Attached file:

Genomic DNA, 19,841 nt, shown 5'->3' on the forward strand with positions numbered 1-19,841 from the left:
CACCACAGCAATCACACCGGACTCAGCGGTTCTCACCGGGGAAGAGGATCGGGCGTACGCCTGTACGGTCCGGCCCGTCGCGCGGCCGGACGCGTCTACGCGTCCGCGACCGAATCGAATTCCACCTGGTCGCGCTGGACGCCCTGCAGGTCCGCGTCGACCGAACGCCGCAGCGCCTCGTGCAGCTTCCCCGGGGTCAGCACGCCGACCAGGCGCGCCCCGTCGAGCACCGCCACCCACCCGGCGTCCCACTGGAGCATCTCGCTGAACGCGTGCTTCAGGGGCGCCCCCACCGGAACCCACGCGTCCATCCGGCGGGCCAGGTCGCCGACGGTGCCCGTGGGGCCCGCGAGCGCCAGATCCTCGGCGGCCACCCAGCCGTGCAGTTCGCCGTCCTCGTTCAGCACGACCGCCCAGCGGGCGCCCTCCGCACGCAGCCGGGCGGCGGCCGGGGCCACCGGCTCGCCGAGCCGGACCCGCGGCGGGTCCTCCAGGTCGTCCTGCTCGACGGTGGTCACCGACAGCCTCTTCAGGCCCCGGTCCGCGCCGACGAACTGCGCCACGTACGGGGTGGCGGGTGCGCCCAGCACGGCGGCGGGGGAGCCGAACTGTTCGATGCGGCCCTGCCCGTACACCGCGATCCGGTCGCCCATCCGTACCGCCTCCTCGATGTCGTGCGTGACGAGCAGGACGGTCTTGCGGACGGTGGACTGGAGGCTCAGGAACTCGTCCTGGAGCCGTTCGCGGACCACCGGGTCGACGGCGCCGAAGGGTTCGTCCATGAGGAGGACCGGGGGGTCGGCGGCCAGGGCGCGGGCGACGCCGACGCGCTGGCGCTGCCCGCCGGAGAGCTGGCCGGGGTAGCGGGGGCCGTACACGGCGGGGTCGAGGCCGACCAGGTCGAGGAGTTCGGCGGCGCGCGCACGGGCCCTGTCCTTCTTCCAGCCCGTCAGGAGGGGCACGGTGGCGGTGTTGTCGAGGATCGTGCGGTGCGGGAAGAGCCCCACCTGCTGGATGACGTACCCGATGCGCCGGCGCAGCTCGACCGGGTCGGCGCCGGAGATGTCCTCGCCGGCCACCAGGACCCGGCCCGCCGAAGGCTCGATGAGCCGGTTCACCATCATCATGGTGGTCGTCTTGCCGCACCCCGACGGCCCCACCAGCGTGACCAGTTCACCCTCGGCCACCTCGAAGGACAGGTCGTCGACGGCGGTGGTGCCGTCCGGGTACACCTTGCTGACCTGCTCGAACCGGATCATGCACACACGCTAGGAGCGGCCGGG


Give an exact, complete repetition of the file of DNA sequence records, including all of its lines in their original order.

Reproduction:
Genomic DNA, 19,841 nt, shown 5'->3' on the forward strand with positions numbered 1-19,841 from the left:
CACCACAGCAATCACACCGGACTCAGCGGTTCTCACCGGGGAAGAGGATCGGGCGTACGCCTGTACGGTCCGGCCCGTCGCGCGGCCGGACGCGTCTACGCGTCCGCGACCGAATCGAATTCCACCTGGTCGCGCTGGACGCCCTGCAGGTCCGCGTCGACCGAACGCCGCAGCGCCTCGTGCAGCTTCCCCGGGGTCAGCACGCCGACCAGGCGCGCCCCGTCGAGCACCGCCACCCACCCGGCGTCCCACTGGAGCATCTCGCTGAACGCGTGCTTCAGGGGCGCCCCCACCGGAACCCACGCGTCCATCCGGCGGGCCAGGTCGCCGACGGTGCCCGTGGGGCCCGCGAGCGCCAGATCCTCGGCGGCCACCCAGCCGTGCAGTTCGCCGTCCTCGTTCAGCACGACCGCCCAGCGGGCGCCCTCCGCACGCAGCCGGGCGGCGGCCGGGGCCACCGGCTCGCCGAGCCGGACCCGCGGCGGGTCCTCCAGGTCGTCCTGCTCGACGGTGGTCACCGACAGCCTCTTCAGGCCCCGGTCCGCGCCGACGAACTGCGCCACGTACGGGGTGGCGGGTGCGCCCAGCACGGCGGCGGGGGAGCCGAACTGTTCGATGCGGCCCTGCCCGTACACCGCGATCCGGTCGCCCATCCGTACCGCCTCCTCGATGTCGTGCGTGACGAGCAGGACGGTCTTGCGGACGGTGGACTGGAGGCTCAGGAACTCGTCCTGGAGCCGTTCGCGGACCACCGGGTCGACGGCGCCGAAGGGTTCGTCCATGAGGAGGACCGGGGGGTCGGCGGCCAGGGCGCGGGCGACGCCGACGCGCTGGCGCTGCCCGCCGGAGAGCTGGCCGGGGTAGCGGGGGCCGTACACGGCGGGGTCGAGGCCGACCAGGTCGAGGAGTTCGGCGGCGCGCGCACGGGCCCTGTCCTTCTTCCAGCCCGTCAGGAGGGGCACGGTGGCGGTGTTGTCGAGGATCGTGCGGTGCGGGAAGAGCCCCACCTGCTGGATGACGTACCCGATGCGCCGGCGCAGCTCGACCGGGTCGGCGCCGGAGATGTCCTCGCCGGCCACCAGGACCCGGCCCGCCGAAGGCTCGATGAGCCGGTTCACCATCATCATGGTGGTCGTCTTGCCGCACCCCGACGGCCCCACCAGCGTGACCAGTTCACCCTCGGCCACCTCGAAGGACAGGTCGTCGACGGCGGTGGTGCCGTCCGGGTACACCTTGCTGACCTGCTCGAACCGGATCATGCACACACGCTAGGAGCGGCCGGG